A second COVID-19 wave? Here are 6 lessons from the first
Lives can be saved while also stabilizing business, say Loren Falkenberg of the University of Calgary and Jillian Walsh of University of York
Loren Falkenberg is senior associate dean, business, at the University of Calgary. Jillian Walsh is a graduate student in health economics at the University of York, UK.
As COVID-19 spread across the globe, governments looked to epidemiologists to slow its transmission.
Without a vaccine, large-scale testing capacity and sufficient critical-care beds, epidemiologists pushed countries to enact social distancing measures and to lock down economies. These policies saved lives and bought time to better understand the virus.
Since the beginning of the pandemic, however, significant social and economic costs have resulted from the prolonged lockdowns. Blanket policies were enacted that didn’t take into consideration the social and economic costs or the ability of businesses to adapt their operations to mitigate the risks.
While the uncertainty arising from this unprecedented situation makes additional caution understandable, it’s important to review the lessons learned before a second wave of COVID-19 or the next viral pandemic so we can better manage future crises in a way that limits medical, social and economic costs.
Lesson 1: Simple behaviours are the most effective response.
The spread of COVID-19 can be reduced with simple actions, as noted by Bonnie Henry, now the medical officer of health for British Columbia, in her 2009 book Soap and Water & Common Sense: The Definitive Guide to Viruses, Bacteria, Parasites, and Disease. Hand washing, regular disinfecting of surfaces, wearing face masks and social distancing can drop the R0 below 1 and limit community spread of the virus.
Lesson 2: Testing and tracking identify hot spots.
Open access to COVID-19 testing allows communities to identify and limit the rate of transmission. It also allows an assessment of the impact of public health measures on transmission rates.
Tracking technologies can identify outbreak hot spots or locations of high transmission. Once identified, these hot spots can be managed (and closed if required) while allowing others to remain open. In addition, data from tracking enables analytical modelling to understand current and projected transmission paths.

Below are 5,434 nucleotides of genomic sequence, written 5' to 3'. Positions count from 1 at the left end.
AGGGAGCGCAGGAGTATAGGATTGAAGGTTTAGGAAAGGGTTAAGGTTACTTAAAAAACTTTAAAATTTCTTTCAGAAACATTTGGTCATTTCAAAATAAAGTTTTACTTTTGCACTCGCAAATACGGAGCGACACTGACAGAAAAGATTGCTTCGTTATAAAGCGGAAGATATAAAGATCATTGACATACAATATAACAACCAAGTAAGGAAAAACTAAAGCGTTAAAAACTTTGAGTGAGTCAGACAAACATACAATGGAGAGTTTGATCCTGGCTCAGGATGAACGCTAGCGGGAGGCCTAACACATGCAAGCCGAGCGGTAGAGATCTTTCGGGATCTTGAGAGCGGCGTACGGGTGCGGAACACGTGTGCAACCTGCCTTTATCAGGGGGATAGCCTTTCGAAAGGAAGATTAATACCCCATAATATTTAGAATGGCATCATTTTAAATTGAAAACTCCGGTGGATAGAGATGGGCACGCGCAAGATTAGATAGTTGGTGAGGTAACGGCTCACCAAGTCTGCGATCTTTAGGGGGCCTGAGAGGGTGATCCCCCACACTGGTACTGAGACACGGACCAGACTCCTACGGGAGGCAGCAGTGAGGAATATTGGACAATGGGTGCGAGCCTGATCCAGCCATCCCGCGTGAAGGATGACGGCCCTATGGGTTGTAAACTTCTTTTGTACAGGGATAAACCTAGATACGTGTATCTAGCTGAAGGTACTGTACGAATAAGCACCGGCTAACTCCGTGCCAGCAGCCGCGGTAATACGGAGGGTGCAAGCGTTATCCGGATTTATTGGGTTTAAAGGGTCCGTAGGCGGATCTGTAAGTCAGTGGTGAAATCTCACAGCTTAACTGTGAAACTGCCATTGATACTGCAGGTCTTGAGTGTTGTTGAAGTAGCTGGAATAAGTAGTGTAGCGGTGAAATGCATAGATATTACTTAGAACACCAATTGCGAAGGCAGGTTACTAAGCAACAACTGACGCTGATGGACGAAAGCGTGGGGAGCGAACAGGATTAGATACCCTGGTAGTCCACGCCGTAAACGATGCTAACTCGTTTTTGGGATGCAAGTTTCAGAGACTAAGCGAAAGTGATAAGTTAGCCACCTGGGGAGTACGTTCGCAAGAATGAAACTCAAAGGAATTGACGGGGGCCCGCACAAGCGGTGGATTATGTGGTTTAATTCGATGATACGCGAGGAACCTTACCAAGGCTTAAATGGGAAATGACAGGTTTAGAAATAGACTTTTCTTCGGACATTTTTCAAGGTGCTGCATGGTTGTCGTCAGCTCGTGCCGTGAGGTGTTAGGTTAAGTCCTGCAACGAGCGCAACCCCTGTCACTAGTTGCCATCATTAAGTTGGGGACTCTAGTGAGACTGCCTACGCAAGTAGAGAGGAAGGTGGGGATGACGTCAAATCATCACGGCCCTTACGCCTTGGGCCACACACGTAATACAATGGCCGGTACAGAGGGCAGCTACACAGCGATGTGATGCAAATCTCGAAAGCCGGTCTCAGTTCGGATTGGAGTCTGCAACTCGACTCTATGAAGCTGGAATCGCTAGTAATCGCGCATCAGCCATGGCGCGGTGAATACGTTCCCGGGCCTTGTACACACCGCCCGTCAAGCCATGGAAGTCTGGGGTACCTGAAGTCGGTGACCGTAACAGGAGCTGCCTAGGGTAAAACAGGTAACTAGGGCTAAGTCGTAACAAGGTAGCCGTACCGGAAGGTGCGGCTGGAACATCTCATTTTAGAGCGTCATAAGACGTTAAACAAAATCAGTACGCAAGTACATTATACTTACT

Lesson 3: Consistency shapes norms.
Regions that effectively managed virus transmission had consistent messaging from different levels of government, promoting the simple behaviours needed to reduce transmission. Messages that also provide a rationale for the necessary behavioural changes are most effective.
Lesson 4: Businesses adapt quickly.
Businesses continually adapt and manage behaviours through simple and technological solutions. In response to COVID-19, retail stores reduced hours to increase time for sanitization, eliminated promotions to reduce in-store congestion and installed plexiglass shields at checkouts.
Digital technologies have led to touchless options, reducing the potential for physical transmission in workplaces. When virus outbreaks have occurred, many businesses closed, adjusted and reopened.
Lesson 5: Social costs must be considered.
Since the start of the pandemic, domestic abuse cases increased significantly, and suicide rates are anticipated to rise by 20 to 30 per cent. Loss of health insurance from unemployment has increased health inequities in countries without public funded systems.
Furthermore, the pandemic has resulted in increased non-coronavirus deaths from untreated or under-treated acute and chronic medical conditions because of fear and inability to access medical care.
Models that only included COVID-related deaths have overestimated the number of lives saved and underestimated the costs to society.
Lesson 6: No economy is immune.
The prolonged lockdown of economies has led to an estimated loss of more than US$12 trillion dollars in global GDP, and approximately one-third of the global population has experienced unemployment. More than 95 per cent of countries are projected to have negative per capita income growth in 2020.
Closing businesses has led to a global ripple effect. Countries that allowed businesses to operate during their outbreaks are still experiencing economic downturns resulting from the global recession.
These lessons support two conclusions.
First, virus transmission can be reduced through the simple steps of consistently reinforcing appropriate behaviours, and widespread testing for and tracking of the virus.
Second, governments need to prepare for other potential viruses by creating different transmission path scenarios, and identifying the best steps to limit spread for those paths while also managing economic and social consequences.
Delays in enacting appropriate policies led to higher health costs, and pre-planning can reduce delays at the beginning of a pandemic.
Governments must work together, prior to the next pandemic or COVID-19’s second wave, to develop policies that protect the inter-connectivity of the global economy. They need to co-ordinate with trading partners to protect essential goods and supply chain networks once a pandemic occurs.
Lives can be saved while also stabilizing business; it’s not an either/or decision. Integrating both human and economic factors into predictive models can both minimize the spread of the virus and reduce the economic impact.
Loren Falkenberg is senior associate dean, business, at the University of Calgary. Jillian Walsh is a graduate student in health economics at the University of York, UK. Photo by Nick Bolton on Unsplash.